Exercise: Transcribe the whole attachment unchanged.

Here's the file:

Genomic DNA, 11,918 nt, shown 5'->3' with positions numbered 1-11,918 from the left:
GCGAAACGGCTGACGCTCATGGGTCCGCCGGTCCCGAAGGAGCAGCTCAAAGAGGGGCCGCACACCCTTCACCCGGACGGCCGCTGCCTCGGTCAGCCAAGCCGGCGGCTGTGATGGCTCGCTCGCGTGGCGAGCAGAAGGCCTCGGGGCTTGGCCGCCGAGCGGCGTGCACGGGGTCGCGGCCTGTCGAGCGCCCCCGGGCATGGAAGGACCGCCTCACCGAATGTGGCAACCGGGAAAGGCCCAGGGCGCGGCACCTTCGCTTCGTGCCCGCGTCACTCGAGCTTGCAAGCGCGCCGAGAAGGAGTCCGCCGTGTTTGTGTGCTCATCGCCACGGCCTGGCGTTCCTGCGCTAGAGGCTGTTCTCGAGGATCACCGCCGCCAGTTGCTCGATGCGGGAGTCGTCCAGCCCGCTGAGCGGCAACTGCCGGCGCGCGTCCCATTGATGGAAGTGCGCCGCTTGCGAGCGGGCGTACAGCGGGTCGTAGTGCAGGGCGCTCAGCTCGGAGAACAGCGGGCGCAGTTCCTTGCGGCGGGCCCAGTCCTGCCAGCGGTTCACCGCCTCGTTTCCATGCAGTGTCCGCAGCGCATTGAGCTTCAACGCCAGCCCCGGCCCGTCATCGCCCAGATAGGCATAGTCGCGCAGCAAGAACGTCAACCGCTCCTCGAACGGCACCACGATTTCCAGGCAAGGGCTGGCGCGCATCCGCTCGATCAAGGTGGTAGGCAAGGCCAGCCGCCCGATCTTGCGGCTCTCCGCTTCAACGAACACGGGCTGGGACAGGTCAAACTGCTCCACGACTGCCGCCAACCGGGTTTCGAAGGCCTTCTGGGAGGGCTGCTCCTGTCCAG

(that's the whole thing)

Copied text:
Genomic DNA, 11,918 nt, shown 5'->3' with positions numbered 1-11,918 from the left:
GCGAAACGGCTGACGCTCATGGGTCCGCCGGTCCCGAAGGAGCAGCTCAAAGAGGGGCCGCACACCCTTCACCCGGACGGCCGCTGCCTCGGTCAGCCAAGCCGGCGGCTGTGATGGCTCGCTCGCGTGGCGAGCAGAAGGCCTCGGGGCTTGGCCGCCGAGCGGCGTGCACGGGGTCGCGGCCTGTCGAGCGCCCCCGGGCATGGAAGGACCGCCTCACCGAATGTGGCAACCGGGAAAGGCCCAGGGCGCGGCACCTTCGCTTCGTGCCCGCGTCACTCGAGCTTGCAAGCGCGCCGAGAAGGAGTCCGCCGTGTTTGTGTGCTCATCGCCACGGCCTGGCGTTCCTGCGCTAGAGGCTGTTCTCGAGGATCACCGCCGCCAGTTGCTCGATGCGGGAGTCGTCCAGCCCGCTGAGCGGCAACTGCCGGCGCGCGTCCCATTGATGGAAGTGCGCCGCTTGCGAGCGGGCGTACAGCGGGTCGTAGTGCAGGGCGCTCAGCTCGGAGAACAGCGGGCGCAGTTCCTTGCGGCGGGCCCAGTCCTGCCAGCGGTTCACCGCCTCGTTTCCATGCAGTGTCCGCAGCGCATTGAGCTTCAACGCCAGCCCCGGCCCGTCATCGCCCAGATAGGCATAGTCGCGCAGCAAGAACGTCAACCGCTCCTCGAACGGCACCACGATTTCCAGGCAAGGGCTGGCGCGCATCCGCTCGATCAAGGTGGTAGGCAAGGCCAGCCGCCCGATCTTGCGGCTCTCCGCTTCAACGAACACGGGCTGGGACAGGTCAAACTGCTCCACGACTGCCGCCAACCGGGTTTCGAAGGCCTTCTGGGAGGGCTGCTCCTGTCCAG